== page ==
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Is there a way to update a normal distribution when given new data points without knowing the original data points? What is the minimum information that would need to be known? For example, if I know the mean, standard deviation, and the number of original data points, but not the values of those points themselves, is it possible?

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Do you mean updating using Bayes' Theorem? – Simon Hayward Dec 4 '12 at 20:26
Maybe? I'm asking the question because I don't know. Let's say I had a list of 100 integers between 1 and 10, and they have a mean of 7.3 and a stddev of 1.1. Now I'm given a new number, say 8. Of course if I still have the 100 integers, I now have 101 and can recalculate the mean and stddev, but what I'm wondering is if I can do it without knowing the 100 integers, just knowing the mean and stddev and that there were 100. Can Bayes Theorem do this? – Colin Dec 4 '12 at 21:12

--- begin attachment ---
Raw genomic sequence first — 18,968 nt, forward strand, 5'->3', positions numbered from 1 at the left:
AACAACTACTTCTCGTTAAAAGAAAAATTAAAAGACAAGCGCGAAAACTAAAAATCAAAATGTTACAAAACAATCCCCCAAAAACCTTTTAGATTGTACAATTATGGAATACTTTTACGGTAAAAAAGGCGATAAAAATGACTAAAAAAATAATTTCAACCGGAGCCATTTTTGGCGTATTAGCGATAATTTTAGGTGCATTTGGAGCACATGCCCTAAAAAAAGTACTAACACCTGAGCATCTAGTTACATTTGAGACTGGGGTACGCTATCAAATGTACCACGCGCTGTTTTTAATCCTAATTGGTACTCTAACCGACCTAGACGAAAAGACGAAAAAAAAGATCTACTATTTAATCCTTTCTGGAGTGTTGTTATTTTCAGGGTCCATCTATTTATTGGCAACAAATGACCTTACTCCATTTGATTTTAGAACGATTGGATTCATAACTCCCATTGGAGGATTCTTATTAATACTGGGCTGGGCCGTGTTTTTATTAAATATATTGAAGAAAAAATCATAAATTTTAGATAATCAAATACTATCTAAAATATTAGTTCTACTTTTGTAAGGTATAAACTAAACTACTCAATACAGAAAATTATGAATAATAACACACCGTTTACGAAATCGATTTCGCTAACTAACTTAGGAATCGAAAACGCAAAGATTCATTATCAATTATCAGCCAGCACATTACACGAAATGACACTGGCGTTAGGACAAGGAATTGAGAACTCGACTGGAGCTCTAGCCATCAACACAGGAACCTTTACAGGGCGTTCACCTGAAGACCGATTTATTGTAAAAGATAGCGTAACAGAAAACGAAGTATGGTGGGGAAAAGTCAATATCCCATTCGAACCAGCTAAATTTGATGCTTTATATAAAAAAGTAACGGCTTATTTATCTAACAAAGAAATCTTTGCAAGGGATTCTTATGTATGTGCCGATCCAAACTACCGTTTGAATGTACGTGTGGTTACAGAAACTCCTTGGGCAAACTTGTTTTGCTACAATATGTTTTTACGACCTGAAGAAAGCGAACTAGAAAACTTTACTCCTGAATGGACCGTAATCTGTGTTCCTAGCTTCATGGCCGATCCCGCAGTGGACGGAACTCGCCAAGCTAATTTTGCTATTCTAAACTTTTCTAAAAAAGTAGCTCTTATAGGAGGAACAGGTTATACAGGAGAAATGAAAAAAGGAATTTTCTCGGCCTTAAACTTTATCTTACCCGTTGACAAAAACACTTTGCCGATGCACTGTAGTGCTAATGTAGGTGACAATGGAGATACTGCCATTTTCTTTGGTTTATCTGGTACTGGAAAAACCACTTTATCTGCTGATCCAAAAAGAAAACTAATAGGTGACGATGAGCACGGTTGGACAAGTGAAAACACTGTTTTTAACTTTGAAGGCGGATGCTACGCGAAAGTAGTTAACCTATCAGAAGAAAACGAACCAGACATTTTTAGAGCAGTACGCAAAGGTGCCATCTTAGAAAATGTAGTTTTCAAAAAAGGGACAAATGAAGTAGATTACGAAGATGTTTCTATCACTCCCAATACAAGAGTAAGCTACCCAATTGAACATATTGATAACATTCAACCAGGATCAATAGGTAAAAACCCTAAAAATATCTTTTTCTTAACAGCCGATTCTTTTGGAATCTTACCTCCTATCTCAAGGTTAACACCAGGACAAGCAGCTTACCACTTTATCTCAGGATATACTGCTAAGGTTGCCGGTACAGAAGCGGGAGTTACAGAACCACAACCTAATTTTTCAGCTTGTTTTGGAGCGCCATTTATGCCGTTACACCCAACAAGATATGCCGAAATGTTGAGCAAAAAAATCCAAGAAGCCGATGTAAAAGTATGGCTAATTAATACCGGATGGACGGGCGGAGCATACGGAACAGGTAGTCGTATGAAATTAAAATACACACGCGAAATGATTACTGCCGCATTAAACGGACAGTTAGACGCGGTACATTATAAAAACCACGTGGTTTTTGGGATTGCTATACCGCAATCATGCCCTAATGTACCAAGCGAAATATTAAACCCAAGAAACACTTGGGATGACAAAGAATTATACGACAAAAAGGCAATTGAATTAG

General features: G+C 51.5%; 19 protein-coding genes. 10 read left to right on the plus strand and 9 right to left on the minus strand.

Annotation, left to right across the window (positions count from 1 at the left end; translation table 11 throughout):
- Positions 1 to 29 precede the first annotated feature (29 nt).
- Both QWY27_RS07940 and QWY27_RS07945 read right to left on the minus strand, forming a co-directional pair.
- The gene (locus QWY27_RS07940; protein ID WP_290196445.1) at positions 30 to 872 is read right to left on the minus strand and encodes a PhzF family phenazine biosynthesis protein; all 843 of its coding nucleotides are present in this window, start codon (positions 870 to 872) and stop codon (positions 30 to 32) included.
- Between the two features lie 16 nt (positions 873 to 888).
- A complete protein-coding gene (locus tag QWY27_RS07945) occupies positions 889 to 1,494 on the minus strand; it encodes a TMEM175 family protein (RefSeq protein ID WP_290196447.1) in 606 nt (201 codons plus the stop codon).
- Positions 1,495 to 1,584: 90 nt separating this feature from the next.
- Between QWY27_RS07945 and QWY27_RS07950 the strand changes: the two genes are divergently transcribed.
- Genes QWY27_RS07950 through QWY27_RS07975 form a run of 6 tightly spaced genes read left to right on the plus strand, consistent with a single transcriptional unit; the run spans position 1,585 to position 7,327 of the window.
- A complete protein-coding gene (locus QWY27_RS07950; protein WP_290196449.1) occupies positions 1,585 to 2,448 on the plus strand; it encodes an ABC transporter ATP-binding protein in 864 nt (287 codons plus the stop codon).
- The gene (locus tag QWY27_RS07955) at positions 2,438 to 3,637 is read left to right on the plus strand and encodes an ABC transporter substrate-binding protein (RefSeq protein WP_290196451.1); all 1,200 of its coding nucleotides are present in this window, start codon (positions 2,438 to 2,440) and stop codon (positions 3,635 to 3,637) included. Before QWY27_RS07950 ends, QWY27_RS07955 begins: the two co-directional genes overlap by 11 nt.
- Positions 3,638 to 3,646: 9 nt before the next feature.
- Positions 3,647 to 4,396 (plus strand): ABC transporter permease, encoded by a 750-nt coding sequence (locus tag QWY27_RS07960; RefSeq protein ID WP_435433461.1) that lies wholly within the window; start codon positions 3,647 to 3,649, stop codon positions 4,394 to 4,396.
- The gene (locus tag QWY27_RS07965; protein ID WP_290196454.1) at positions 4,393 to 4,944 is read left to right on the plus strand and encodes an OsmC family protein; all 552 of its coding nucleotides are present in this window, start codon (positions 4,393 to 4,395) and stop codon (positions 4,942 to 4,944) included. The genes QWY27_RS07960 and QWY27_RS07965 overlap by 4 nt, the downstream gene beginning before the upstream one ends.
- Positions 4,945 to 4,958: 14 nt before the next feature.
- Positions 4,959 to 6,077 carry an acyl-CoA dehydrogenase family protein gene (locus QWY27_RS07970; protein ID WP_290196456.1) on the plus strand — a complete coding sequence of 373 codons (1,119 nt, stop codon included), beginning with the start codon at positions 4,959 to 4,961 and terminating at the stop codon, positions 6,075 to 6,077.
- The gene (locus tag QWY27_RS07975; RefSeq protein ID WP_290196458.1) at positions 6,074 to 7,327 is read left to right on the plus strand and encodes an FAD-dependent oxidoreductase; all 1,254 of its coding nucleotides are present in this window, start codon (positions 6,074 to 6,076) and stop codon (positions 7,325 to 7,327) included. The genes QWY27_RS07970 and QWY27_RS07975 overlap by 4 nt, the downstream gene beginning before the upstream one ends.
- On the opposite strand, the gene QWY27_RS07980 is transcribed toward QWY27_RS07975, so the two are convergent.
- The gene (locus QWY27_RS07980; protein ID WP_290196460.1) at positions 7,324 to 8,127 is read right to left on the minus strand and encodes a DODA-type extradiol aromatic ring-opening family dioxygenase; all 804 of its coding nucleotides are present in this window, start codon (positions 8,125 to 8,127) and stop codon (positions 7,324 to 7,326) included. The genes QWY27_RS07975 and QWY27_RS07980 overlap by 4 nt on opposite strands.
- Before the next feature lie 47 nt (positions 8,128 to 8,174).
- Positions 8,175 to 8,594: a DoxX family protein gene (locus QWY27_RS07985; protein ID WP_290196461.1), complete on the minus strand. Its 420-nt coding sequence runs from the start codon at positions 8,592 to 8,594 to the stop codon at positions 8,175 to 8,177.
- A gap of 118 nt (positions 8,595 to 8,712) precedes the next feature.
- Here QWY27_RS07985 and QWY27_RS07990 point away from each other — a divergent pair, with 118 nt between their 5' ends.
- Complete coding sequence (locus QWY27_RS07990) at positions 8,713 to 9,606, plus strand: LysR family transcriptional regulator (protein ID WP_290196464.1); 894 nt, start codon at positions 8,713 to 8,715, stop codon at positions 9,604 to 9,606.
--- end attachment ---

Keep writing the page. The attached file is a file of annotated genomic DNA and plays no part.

The minimal information is just what you've listed: you need the zero-th, first, and second moments of the original data points; e.g., knowing their number, mean, and standard deviation is sufficient. – mjqxxxx Dec 4 '12 at 21:21
up vote 5 down vote accepted

It is certainly possible. The best way, avoiding some numerical precision issues, is to track the following two values, using the new $n$th observation $a_n$ each time to update the following:

$$m_n = m_{n-1} + \frac{a_{n}-m_{n-1}}{n}$$

$$s_n = s_{n-1} + (a_n - m_{n-1})(a_n - m_n)$$

starting with $m_0=s_0 =0$. Then the mean of the first $n$ values is $m_n$ while the standard deviation is $\sqrt{\frac{s_n}{n}}$ or $\sqrt{\frac{s_n}{n-1}}$ depending on what denominator you usually use to calculate the standard deviation. If you would prefer to just track the standard deviation you can calculate $s_{n-1}=(n-1)\sigma_{n-1}^2 \text{ or } (n-2)\sigma_{n-1}^2 $ each time.

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+1 BTW, this is not specific to a normal distribution – leonbloy Dec 4 '12 at 23:18
Did you mean $a_n-m_n$ in the expression for $s_n$? – Alex Dec 5 '12 at 0:33
@Alex - yes - thanks – Henry Dec 5 '12 at 0:45

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